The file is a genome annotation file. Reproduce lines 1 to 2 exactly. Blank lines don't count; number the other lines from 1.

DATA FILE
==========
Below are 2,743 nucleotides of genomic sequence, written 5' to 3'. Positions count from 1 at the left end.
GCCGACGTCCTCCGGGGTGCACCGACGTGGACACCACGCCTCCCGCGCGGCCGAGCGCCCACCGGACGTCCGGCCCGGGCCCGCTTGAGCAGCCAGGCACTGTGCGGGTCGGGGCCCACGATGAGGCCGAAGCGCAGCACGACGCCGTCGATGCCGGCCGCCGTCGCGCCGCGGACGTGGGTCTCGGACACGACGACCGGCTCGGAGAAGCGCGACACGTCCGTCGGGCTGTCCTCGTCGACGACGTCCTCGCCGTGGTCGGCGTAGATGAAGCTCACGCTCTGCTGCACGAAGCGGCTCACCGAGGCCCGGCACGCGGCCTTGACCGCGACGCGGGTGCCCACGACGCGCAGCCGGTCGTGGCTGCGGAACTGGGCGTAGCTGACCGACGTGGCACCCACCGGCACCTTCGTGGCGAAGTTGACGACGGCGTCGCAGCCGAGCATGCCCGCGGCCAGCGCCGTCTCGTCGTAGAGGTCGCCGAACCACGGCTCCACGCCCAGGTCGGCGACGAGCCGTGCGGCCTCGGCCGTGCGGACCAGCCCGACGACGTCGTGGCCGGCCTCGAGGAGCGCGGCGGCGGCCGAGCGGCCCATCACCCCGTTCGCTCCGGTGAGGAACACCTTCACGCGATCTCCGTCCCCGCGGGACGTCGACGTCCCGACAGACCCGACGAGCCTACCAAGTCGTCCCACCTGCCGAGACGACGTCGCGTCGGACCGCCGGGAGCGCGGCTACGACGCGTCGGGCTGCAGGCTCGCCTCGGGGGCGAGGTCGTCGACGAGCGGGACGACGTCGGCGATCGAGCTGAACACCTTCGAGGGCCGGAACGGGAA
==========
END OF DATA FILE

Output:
Below are 2,743 nucleotides of genomic sequence, written 5' to 3'. Positions count from 1 at the left end.
GCCGACGTCCTCCGGGGTGCACCGACGTGGACACCACGCCTCCCGCGCGGCCGAGCGCCCACCGGACGTCCGGCCCGGGCCCGCTTGAGCAGCCAGGCACTGTGCGGGTCGGGGCCCACGATGAGGCCGAAGCGCAGCACGACGCCGTCGATGCCGGCCGCCGTCGCGCCGCGGACGTGGGTCTCGGACACGACGACCGGCTCGGAGAAGCGCGACACGTCCGTCGGGCTGTCCTCGTCGACGACGTCCTCGCCGTGGTCGGCGTAGATGAAGCTCACGCTCTGCTGCACGAAGCGGCTCACCGAGGCCCGGCACGCGGCCTTGACCGCGACGCGGGTGCCCACGACGCGCAGCCGGTCGTGGCTGCGGAACTGGGCGTAGCTGACCGACGTGGCACCCACCGGCACCTTCGTGGCGAAGTTGACGACGGCGTCGCAGCCGAGCATGCCCGCGGCCAGCGCCGTCTCGTCGTAGAGGTCGCCGAACCACGGCTCCACGCCCAGGTCGGCGACGAGCCGTGCGGCCTCGGCCGTGCGGACCAGCCCGACGACGTCGTGGCCGGCCTCGAGGAGCGCGGCGGCGGCCGAGCGGCCCATCACCCCGTTCGCTCCGGTGAGGAACACCTTCACGCGATCTCCGTCCCCGCGGGACGTCGACGTCCCGACAGACCCGACGAGCCTACCAAGTCGTCCCACCTGCCGAGACGACGTCGCGTCGGACCGCCGGGAGCGCGGCTACGACGCGTCGGGCTGCAGGCTCGCCTCGGGGGCGAGGTCGTCGACGAGCGGGACGACGTCGGCGATCGAGCTGAACACCTTCGAGGGCCGGAACGGGAA